A sleep cycle generally takes 90 to 110 minutes, and the average person experiences 4 to 5 of these cycles during their nightly sleep. Before we move on, it’s worth mentioning a few things about our biological clock. Here is how Dr. Maas describes our biological clock in his book, “The biological clock is actually two tiny neural structures, called the suprachiasmatic nuclei, located in the center of the brain. The clock controls rhythms of alertness (but not sleep), body temperature, and hormone production. These rhythms are an intricate and orderly series of psychological and physiological changes that occur approximately every 24 hours and are called circadian rhythms.” In studies on subjects that have no time cues, the biological clock functions on more of a 25 hour cycle. According to our clocks, our alertness peaks and dips during the day. We are usually very alert in the morning, then it dips in the early afternoon to only increase again in the late afternoon. Our alertness dips again in the late evening, and doesn’t come back up until morning. For optimal living, we should be in tune with our own biological clocks and circadian rhythms.

There have been many studies involving sleep and they show the numerous health consequences associated with it. First off, as I mentioned earlier, sleep deprivation can alter the immune system for the worse. A recent study showed that there can be an increased risk of cardiovascular disease mortality with short sleep and disturbed sleep. Research out of the Journal of Internal Medicine exposed that sleep disturbances were associated with total and cause specific mortality in both sexes. In healthy men, an elevated resting heart rate had to also be present for these findings to be true. The study also revealed that disturbed sleep correlated with abnormalities in lipid and glucose metabolism, blood pressure, and lung function.  Another study revealed that sleeping less than 7 hours in a 24 hour period over a prolonged period of time, had an increased risk of mortality in both men and women. Research has also brought to light that women are more at risk for elevated levels of C-reactive protein (sign of inflammation) when they have poor sleep quality. Looks like we need to get more sleep. Hold on, can there be too much of a good thing? There has been some research linking long sleep duration with increased mortality risk and you can find that study here. There are two things to take in account, one is that maybe these people slept extra long because they were already suffering from a health problem, and two, these people had low activity levels which definitely had to be accounted for in their mortality risk.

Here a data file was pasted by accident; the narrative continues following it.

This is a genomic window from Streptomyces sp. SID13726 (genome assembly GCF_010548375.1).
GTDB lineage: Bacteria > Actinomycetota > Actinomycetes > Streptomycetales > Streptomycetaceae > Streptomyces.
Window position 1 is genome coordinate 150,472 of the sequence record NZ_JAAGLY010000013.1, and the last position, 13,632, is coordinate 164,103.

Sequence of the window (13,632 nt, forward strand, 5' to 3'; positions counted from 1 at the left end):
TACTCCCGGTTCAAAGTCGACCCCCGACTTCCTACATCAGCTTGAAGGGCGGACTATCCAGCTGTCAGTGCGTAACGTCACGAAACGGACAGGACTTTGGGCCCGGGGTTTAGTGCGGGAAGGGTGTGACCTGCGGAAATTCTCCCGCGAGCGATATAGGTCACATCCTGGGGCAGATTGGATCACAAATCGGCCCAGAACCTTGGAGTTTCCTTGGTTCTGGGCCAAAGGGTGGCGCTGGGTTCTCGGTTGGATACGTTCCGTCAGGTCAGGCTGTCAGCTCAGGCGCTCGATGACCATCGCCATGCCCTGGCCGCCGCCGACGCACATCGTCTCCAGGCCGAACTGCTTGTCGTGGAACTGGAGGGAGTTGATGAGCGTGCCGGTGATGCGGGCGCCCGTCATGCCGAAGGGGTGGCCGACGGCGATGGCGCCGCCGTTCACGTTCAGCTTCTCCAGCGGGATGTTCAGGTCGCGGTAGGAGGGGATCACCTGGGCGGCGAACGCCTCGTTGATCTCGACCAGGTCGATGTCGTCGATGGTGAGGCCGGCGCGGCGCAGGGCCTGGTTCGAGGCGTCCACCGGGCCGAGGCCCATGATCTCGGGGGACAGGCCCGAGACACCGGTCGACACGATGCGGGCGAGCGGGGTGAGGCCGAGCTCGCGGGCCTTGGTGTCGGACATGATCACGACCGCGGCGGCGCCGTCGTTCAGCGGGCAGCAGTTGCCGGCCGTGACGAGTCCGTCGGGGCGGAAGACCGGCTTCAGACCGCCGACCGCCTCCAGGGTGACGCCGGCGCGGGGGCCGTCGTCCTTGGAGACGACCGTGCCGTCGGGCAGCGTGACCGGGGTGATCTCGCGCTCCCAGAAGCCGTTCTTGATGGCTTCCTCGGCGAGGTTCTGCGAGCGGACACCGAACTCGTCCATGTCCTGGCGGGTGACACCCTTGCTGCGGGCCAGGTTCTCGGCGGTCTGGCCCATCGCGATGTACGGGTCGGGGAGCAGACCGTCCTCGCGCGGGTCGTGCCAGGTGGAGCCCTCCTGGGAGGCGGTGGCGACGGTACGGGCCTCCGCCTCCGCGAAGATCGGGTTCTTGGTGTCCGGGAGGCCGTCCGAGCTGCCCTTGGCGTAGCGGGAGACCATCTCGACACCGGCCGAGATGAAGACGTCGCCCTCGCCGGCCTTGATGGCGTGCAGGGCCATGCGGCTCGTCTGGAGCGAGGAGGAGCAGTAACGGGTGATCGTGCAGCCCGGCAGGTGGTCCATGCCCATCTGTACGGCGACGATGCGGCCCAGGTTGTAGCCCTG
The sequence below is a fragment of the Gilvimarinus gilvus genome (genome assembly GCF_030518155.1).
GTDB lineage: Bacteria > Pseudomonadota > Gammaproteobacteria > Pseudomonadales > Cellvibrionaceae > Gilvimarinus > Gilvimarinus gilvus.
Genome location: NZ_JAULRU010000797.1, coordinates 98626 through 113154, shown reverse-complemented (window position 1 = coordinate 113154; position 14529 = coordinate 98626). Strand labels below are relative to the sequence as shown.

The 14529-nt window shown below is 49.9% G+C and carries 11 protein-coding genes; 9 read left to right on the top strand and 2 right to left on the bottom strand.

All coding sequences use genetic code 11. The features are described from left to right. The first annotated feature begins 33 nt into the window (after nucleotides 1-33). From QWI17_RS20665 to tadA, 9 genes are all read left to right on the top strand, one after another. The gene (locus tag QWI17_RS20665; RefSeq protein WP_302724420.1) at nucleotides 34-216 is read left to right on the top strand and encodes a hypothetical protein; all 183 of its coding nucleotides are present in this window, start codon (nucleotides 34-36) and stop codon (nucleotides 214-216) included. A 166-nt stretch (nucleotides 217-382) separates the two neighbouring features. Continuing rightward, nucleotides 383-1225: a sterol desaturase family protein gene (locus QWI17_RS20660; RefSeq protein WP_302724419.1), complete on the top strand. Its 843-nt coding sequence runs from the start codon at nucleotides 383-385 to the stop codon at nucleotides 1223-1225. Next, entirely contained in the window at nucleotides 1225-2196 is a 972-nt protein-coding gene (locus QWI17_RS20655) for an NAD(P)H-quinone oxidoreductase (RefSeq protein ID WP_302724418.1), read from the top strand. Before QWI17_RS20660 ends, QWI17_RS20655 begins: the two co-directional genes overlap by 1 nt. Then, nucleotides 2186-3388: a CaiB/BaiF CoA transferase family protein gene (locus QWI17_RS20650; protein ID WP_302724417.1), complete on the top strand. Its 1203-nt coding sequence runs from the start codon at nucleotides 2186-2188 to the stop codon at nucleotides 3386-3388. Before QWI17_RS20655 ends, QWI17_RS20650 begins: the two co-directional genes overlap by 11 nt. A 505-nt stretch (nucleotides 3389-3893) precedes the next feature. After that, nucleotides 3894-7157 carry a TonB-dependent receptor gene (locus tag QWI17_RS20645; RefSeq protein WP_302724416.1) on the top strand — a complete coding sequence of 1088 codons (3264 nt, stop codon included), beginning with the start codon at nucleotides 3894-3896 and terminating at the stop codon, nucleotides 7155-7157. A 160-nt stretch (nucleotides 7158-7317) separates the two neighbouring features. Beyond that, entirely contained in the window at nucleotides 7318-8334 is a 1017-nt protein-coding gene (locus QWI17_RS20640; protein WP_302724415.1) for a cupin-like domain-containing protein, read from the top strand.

So what can we do to improve our sleep?  Here are some tips:

  1. Get the amount of sleep you require each night. Not every person is going to need the same amount of sleep, so it’s pointless to give a number here. You’re are going to have to do a little sleep detective work if you want to find your own optimal number. You should be able to wake up without an alarm clock if you are getting the right amount of sleep. looking at the research, Dr. Maas states in his book, “At minimum most people absolutely need to obtain at least sixty to ninety minutes more sleep than they presently get.”
  2. Have a regular sleep schedule that you consistently follow, even on the weekends. This will help keep your biological clock in balance.
  3. It’s best to sleep in one continuous block. This will ensure that you get restorative sleep that will allow your body to repair and your mind to function optimally.
  4. Try and make up for lost sleep as soon as possible and try not to make it a habit. It’s unlikely that we can travel through life without experiencing any sleep deprivation. Things in life will come up that will get us out of our normal sleep schedule, but we should try to correct that quickly. Napping can be a great way to make up for lost sleep. However, it’s best to get continuous sleep and not rely on napping to make up your sleep debt. Here is a good article about napping and it has a nice info-graphic about the how long to nap.
  5. Reduce your exposure to bright light and electronics at night. Light can be a stressor, contributing to poor sleep hygiene, according to this research study.

I hope that you understand the importance of sleep. We may convince ourselves that we don’t need much sleep, but in most cases we our just acquiring a sleep debt that we never pay back. We are suffering from reduced physical and mental performance, and health problems on top of that. According to this article at Fatigue Science, due to the concept known as renorming, we actually believe we are performing our best, when we are not. Renorming means that we compare how we feel today, to yesterday, and maybe the day before that, but don’t really remember beyond that. A gradual decline goes unnoticed by us. You can read more about it here. It’s easy to get caught up in a viscous cycle where we continually sacrifice sleep, but it’s worth the effort to make it priority. After all, if we didn’t sleep, we would die!